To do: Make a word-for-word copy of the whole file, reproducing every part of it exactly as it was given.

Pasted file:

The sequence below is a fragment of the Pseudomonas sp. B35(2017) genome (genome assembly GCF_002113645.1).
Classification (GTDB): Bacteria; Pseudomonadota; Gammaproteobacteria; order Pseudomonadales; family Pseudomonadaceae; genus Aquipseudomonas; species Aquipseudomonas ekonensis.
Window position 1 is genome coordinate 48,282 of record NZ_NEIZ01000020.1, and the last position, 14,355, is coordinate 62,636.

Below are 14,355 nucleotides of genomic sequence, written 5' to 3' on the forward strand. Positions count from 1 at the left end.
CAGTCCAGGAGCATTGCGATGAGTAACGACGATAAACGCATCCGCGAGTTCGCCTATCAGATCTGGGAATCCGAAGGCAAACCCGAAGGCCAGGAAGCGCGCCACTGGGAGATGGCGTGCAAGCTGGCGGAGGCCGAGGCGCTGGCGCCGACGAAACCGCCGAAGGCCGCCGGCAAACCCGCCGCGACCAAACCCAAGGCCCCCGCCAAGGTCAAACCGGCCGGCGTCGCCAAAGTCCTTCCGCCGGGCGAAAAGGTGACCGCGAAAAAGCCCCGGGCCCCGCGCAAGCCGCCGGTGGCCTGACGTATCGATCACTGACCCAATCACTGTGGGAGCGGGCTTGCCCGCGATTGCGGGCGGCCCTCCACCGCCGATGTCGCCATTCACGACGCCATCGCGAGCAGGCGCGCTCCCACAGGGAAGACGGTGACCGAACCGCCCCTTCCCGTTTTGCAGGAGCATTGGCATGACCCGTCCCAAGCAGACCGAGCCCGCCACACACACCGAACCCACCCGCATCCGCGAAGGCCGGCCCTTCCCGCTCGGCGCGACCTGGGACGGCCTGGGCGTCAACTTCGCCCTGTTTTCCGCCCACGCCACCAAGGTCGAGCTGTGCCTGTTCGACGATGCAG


The sequence below is a fragment of the Pseudomonas sp. B35(2017) genome (genome assembly GCF_002113645.1).
Classification (GTDB): Bacteria; Pseudomonadota; Gammaproteobacteria; order Pseudomonadales; family Pseudomonadaceae; genus Aquipseudomonas; species Aquipseudomonas ekonensis.
Window position 1 is genome coordinate 48,282 of record NZ_NEIZ01000020.1, and the last position, 14,355, is coordinate 62,636.

Below are 14,355 nucleotides of genomic sequence, written 5' to 3' on the forward strand. Positions count from 1 at the left end.
CAGTCCAGGAGCATTGCGATGAGTAACGACGATAAACGCATCCGCGAGTTCGCCTATCAGATCTGGGAATCCGAAGGCAAACCCGAAGGCCAGGAAGCGCGCCACTGGGAGATGGCGTGCAAGCTGGCGGAGGCCGAGGCGCTGGCGCCGACGAAACCGCCGAAGGCCGCCGGCAAACCCGCCGCGACCAAACCCAAGGCCCCCGCCAAGGTCAAACCGGCCGGCGTCGCCAAAGTCCTTCCGCCGGGCGAAAAGGTGACCGCGAAAAAGCCCCGGGCCCCGCGCAAGCCGCCGGTGGCCTGACGTATCGATCACTGACCCAATCACTGTGGGAGCGGGCTTGCCCGCGATTGCGGGCGGCCCTCCACCGCCGATGTCGCCATTCACGACGCCATCGCGAGCAGGCGCGCTCCCACAGGGAAGACGGTGACCGAACCGCCCCTTCCCGTTTTGCAGGAGCATTGGCATGACCCGTCCCAAGCAGACCGAGCCCGCCACACACACCGAACCCACCCGCATCCGCGAAGGCCGGCCCTTCCCGCTCGGCGCGACCTGGGACGGCCTGGGCGTCAACTTCGCCCTGTTTTCCGCCCACGCCACCAAGGTCGAGCTGTGCCTGTTCGACGATGCAG